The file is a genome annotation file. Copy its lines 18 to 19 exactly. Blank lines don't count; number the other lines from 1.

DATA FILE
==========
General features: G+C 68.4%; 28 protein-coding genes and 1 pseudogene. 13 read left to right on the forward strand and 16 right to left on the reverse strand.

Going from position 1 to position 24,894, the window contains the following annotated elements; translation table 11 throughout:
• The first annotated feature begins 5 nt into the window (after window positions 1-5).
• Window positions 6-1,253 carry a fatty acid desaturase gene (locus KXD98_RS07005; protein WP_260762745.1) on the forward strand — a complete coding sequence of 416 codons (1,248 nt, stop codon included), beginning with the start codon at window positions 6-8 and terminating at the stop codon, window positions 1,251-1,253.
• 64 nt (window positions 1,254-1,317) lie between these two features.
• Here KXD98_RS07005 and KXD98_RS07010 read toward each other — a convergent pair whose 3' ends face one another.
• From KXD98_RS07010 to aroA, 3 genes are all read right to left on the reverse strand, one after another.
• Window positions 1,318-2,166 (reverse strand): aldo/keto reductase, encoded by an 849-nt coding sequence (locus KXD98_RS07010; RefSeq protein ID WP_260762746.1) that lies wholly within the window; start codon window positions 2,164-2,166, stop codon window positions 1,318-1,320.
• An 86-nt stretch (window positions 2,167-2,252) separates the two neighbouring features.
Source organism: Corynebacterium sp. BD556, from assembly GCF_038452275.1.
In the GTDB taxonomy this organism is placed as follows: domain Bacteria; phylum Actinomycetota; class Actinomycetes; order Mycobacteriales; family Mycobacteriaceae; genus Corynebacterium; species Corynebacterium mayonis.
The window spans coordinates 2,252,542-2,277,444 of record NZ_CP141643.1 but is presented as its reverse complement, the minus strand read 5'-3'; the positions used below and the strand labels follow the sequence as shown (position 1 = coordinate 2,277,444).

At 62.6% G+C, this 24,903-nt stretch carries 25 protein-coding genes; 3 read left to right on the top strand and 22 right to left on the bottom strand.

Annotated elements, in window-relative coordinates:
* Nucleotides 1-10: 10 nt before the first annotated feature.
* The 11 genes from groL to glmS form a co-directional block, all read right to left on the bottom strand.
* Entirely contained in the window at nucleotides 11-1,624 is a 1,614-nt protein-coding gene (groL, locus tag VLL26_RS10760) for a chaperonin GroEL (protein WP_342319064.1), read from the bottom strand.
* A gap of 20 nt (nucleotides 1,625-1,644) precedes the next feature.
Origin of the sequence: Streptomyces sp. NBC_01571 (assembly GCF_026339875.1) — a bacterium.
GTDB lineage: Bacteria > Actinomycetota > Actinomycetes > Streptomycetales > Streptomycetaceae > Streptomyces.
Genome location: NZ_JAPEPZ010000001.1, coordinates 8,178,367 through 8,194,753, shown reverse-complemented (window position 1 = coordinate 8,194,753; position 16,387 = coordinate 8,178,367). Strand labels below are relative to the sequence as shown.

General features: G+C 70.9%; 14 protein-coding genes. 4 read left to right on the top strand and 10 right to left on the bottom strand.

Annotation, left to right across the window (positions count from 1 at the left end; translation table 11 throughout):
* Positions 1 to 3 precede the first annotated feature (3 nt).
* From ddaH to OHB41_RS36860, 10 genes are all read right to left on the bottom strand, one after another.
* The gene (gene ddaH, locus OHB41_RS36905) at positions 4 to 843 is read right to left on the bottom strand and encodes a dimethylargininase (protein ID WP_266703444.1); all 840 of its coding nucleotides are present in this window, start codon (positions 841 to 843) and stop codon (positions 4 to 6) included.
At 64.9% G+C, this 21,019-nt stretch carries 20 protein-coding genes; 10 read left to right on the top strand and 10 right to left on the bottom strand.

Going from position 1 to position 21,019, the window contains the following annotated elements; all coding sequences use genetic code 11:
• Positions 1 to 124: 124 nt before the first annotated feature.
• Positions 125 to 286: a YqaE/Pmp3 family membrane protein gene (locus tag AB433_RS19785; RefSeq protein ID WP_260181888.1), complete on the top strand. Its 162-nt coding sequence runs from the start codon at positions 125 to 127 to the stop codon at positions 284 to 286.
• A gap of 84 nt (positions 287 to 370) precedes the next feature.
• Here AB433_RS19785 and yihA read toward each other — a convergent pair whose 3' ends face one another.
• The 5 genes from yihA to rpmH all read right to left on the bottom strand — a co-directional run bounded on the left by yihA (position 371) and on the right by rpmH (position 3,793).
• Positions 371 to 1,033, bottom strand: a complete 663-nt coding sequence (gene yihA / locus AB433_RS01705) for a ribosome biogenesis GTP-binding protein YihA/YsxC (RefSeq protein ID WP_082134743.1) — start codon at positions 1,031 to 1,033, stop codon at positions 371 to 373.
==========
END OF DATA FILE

* A gap of 20 nt (nucleotides 1,625-1,644) precedes the next feature.
Origin of the sequence: Streptomyces sp. NBC_01571 (assembly GCF_026339875.1) — a bacterium.